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What are High Arches? | Causes and Treatments

High arches are characterized by an abnormally high arch in the foot that does not flatten when standing. The arch of the foot appears more pronounced and elevated than a normal foot.

A person with high arches may also have a visible curve in the midfoot area, and the toes may appear to be clawed or contracted, with the ball of the foot being pushed forward. The foot may also appear narrower than normal, and the heel may be angled inward.

The most obvious symptom of high arches is their associated pain, and giving additional support to your arches can help alleviate pain and prevent further injury. In severe cases, high arches can cause problems with walking and standing and may require medical attention, so it’s best to treat the problem before the problem becomes extreme. Learn more about how one of the best ways to treat high arches is with custom orthotics.

What Are High Arches?

High arches, also known as cavus foot, is a foot condition characterized by a higher-than-normal arch in the foot. In a normal foot, there is an arch on the sole that helps absorb shock and distribute weight during movement. However, in a foot with high arches, this arch is significantly higher than normal, causing the foot to have less surface area in contact with the ground.

High arches can be congenital (present at birth) or acquired later in life. Some common symptoms associated with high arches include pain, instability, and difficulty fitting into shoes. Individuals with high arches may also experience ankle sprains, calluses, and foot fatigue more frequently.

Possible Causes of High Arches

What are High Arches? | Causes and Treatments

There are several causes of high arches. The most common cause of high arches is usually inherited genetic factors. This means that a person is born with a higher-than-normal arch and it is not the result of any other underlying condition or injury.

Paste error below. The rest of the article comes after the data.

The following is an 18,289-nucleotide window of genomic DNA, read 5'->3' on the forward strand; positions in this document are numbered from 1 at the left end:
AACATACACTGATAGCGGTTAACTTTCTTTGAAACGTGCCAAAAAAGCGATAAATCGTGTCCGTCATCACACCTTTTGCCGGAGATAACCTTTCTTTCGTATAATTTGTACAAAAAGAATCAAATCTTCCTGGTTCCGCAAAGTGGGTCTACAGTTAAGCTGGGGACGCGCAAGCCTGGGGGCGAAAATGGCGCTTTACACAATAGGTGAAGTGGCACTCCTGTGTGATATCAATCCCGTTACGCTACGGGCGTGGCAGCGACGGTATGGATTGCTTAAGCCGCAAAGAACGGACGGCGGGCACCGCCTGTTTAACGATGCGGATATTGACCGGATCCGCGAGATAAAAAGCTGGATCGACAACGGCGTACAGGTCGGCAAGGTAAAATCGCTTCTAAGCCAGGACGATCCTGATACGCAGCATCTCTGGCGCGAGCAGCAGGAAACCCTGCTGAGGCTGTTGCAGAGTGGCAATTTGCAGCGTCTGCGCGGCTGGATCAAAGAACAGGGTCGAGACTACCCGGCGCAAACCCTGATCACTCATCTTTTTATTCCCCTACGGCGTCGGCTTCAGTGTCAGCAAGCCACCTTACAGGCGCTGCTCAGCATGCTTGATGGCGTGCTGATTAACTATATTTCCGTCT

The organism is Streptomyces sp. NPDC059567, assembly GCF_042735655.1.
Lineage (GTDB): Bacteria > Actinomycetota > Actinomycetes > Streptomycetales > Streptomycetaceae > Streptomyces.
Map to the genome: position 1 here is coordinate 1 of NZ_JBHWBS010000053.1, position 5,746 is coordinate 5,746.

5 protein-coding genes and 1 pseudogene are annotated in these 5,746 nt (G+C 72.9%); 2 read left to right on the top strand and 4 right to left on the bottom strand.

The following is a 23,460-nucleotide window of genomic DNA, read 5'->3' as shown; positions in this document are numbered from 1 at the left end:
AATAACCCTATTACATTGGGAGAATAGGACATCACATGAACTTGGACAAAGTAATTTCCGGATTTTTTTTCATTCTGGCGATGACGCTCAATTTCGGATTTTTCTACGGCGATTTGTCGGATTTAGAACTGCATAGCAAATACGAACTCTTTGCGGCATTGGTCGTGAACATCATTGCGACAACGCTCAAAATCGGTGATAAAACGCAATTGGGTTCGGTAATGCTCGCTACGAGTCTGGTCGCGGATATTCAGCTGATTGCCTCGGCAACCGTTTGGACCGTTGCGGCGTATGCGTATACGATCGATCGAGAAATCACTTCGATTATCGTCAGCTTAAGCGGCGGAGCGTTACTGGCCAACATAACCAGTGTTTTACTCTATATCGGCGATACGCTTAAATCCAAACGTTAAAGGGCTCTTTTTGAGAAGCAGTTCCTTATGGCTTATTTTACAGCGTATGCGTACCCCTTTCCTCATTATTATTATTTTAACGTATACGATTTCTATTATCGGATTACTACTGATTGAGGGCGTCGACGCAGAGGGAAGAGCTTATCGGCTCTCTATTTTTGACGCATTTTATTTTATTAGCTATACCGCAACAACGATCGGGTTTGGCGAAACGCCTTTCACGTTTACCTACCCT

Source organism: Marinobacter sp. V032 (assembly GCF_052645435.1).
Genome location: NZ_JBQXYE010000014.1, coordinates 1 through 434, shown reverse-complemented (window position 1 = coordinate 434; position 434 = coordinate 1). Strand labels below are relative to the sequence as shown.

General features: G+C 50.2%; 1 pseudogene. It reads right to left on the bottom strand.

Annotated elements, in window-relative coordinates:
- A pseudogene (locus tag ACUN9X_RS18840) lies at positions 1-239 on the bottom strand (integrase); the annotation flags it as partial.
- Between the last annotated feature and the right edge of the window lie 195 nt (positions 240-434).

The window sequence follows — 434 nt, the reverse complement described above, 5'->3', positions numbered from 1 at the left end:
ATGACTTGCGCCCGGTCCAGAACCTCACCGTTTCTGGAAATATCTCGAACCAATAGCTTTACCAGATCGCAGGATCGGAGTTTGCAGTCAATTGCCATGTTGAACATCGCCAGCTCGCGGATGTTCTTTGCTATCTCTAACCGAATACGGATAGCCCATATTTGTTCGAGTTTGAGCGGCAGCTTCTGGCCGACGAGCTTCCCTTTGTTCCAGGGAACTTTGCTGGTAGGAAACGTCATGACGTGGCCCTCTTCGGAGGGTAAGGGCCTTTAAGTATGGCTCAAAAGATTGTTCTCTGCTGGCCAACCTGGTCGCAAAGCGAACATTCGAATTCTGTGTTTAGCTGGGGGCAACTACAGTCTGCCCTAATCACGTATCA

In some cases, the cause of high arches may be a combination of genetic factors and other medical conditions or injuries. It is important to note that the specific cause of high arches can vary from person to person.

Some of the most common causes of high arches are:

  • Genetics can be a factor that can cause high arches. They can be inherited from one or both parents. It is often seen in people with certain genetic conditions such as Charcot-Marie-Tooth disease, Friedreich’s ataxia, and Ehler’s-Danlos syndrome.
  • High arches can be caused by certain neurological conditions that affect the muscles and nerves in the feet, such as cerebral palsy or spina bifida.
  • High arches can occur when there is an imbalance between the muscles and tendons that support the foot. This can be caused by factors such as weak ankle muscles, tight calf muscles, or abnormalities in the foot bones.
  • Trauma can be a cause of high arches. In some cases, high arches can develop as a result of an injury to the foot, such as a fracture or dislocation.
  • Several medical conditions may also be associated with high arches, such as arthritis, diabetes, or multiple sclerosis.

Why are High Arches Problematic?

Normal arches are meant to support and absorb shock. It is important to give efficient support to each arch of the foot to avoid damage to the feet. High arches can cause a variety of conditions and complications. Some of the conditions that can be associated with high arches include:

  • Plantar fasciitis: High arches can cause increased stress on the plantar fascia, a thick band of tissue that runs along the bottom of the foot, leading to inflammation and pain.
  • Hammertoes: High arches can cause the toes to curl downward, which can lead to the development of hammertoes.
  • Metatarsalgia: High arches can cause increased pressure on the ball of the foot, leading to pain and inflammation in the area.
  • Tarsal tunnel syndrome: High arches can cause compression of the tibial nerve as it passes through the tarsal tunnel in the ankle, leading to pain, tingling, and numbness in the foot.

Aside from various conditions caused by high arches, several details can make high arches inconvenient and can even increase the risk of injury.

The high arch in the foot can reduce the surface area in contact with the ground, which can reduce the foot’s ability to absorb shock during movement. This can lead to an increased risk of stress fractures, ankle sprains, and other injuries.

High arches also put extra pressure on certain parts of the foot, such as the ball and heel. This can cause pain and discomfort, especially during activities that involve prolonged standing or walking.

Feet with high arches may be more unstable. They can be prone to rolling outward (supination) or inward (pronation). This can affect their balance and increase their risk of falls. High arches can also limit the range of motion in the foot, making it more challenging to perform certain activities that require flexibility in the foot and ankle.